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Adam’s Progeny

Khalida Hussain
Document type:

    Adam’s Progeny


    Khalida Hussain (b. 1938) solidified her place among the leaders of Urdu modernist literature in the 1960s, when she wrote under her maiden name, Khalida Asghar. Among her more popular stories is “The Wagon” (“Savārī,” 1963), a psychological allegory depicting the effects of a human-caused catastrophe on a community. Although Hussain put her writing career on hold for a while, during which time she moved from India to Pakistan to raise a family, she has since returned to the literary scene with a number of stories addressing modern life—in particular, gender issues in South Asia. In what may be her most searing work, reproduced below, Hussain explores the horrors of the so-called war on terror. Based on news reports of the atrocities at Abu Ghraib prison, the author uses terrifying imagery to explore cruelty and hypocrisy.

    The helicopter’s huge rotor had not yet stopped whirling—sand was blowing all around. Perhaps it was not intended to be shut down. But no, maybe it has stopped and I am imagining it still running. Because events keep following one another continuously, sometimes an image of something meant to be forgotten is engraved in one’s eyes for a long time. Then, he rubbed his eyes and found them full of burning sparks. In his palms, between his fingers, and beneath his nails, nostrils, and ears, everywhere, the sand burned like sparks. There was a menacing dryness all over the place. Everything was at the point of cracking. He curled his toes inside his heavy boots; a sticky dampness there. The stench rose from his feet and stuck in his throat.

    He saw all of them…one, two, three…all five standing in front of the helicopter in a semicircle. He narrowed his eyes in the intense black heat of the sunshine and tried to catch a glimpse of the new arrival. To his surprise that lithe-bodied, uniform-clad man kept his flaming red face straight up. After exchanging salutes, they began to move in the direction of a convoy of vehicles. Now they were so close that he could see the glassy-blue marble-like eyes of the new arrival. They were not eyes but marbles, as is the case with their eyes generally. Actually he couldn’t see any special quality that would have recommended this man being sent from overseas. When the group got closer, the expert cast a cursory glance at him. Then the inspector said, “He’s our man.” After that, as was his habit, he twisted his mouth and laughed. “I would say he has become our man. Such people are very useful. We can’t do without them. If we hadn’t found such people our work would have become very difficult, almost impossible.”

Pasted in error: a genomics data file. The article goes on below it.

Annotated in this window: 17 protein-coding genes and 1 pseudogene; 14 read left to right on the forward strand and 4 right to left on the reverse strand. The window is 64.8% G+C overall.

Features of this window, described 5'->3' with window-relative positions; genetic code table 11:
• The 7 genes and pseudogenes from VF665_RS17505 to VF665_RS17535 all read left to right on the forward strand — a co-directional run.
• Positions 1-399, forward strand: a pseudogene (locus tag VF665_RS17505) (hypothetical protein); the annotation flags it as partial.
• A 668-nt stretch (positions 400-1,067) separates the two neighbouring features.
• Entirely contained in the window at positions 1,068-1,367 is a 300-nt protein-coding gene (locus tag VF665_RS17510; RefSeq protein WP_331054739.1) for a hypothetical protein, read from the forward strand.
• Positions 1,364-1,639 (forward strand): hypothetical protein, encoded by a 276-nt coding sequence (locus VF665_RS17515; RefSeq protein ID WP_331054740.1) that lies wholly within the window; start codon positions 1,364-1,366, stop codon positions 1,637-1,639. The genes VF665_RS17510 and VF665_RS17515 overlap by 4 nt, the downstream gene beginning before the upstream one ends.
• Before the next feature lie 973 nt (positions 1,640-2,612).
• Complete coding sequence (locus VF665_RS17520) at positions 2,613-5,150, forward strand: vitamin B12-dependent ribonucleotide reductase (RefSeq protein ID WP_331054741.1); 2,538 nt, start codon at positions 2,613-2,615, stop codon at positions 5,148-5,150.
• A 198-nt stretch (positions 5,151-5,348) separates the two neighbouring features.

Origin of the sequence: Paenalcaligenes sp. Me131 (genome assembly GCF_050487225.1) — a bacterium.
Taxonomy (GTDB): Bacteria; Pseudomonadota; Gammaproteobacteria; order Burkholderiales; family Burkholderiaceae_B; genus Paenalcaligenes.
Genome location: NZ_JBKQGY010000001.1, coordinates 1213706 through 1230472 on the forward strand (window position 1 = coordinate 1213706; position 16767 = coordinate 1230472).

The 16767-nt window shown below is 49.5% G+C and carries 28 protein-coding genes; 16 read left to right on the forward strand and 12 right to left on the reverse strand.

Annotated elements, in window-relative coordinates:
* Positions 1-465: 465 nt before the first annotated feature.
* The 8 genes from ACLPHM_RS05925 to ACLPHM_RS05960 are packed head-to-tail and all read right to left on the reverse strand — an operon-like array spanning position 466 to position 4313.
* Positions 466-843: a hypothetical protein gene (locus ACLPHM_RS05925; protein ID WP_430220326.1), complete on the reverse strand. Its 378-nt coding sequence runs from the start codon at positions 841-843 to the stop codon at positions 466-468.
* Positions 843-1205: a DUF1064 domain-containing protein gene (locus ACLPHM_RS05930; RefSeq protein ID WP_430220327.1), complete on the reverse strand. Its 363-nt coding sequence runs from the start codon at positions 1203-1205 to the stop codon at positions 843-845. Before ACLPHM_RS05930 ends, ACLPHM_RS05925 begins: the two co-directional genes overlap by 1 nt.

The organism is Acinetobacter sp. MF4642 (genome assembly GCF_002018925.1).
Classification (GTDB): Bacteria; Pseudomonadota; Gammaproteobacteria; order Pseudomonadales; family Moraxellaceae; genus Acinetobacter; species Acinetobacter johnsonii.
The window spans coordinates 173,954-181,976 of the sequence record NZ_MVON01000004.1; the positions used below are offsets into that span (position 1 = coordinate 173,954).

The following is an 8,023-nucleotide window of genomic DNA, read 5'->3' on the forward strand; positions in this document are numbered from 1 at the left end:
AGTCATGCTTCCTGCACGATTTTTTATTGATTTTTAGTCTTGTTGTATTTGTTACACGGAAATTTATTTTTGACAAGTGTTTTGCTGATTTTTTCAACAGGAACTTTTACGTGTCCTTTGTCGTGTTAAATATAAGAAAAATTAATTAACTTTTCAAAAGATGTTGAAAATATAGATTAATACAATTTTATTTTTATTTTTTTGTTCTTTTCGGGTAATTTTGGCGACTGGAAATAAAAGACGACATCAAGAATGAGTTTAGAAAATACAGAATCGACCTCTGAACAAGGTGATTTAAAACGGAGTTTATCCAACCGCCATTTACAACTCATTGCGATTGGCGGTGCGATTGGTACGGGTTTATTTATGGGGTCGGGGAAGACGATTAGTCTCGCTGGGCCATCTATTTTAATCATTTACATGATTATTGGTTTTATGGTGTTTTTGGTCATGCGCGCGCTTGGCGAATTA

So far the inspector was under the impression that he did not understand their language very well. They had learnt a few words of his language. Those words were enough for everyday needs and also for some specific requirements. But he could understand their language really well, though he did not want them to know this. What a language it was—its words slithered hissing and spitting on one’s lips like the sting of a snake, always filling his mouth with a poisonous taste.

    Now they were all seated in the vehicle. He sat with the driver.

    “So what is the particular challenge that is bothering you all?” the expert inquired, cigarette in mouth.

    “We are not killing ourselves in this accursed desert to be driven mad by these reptiles. There is definitely something, some great mysterious, satanic power in them which refuses to be extinguished. Something like the dreams one has of men who live on even after they are dead. These men spring back to life moments after they are killed, following us, threatening to choke the life out of us. Such are the nightmares of this desert.”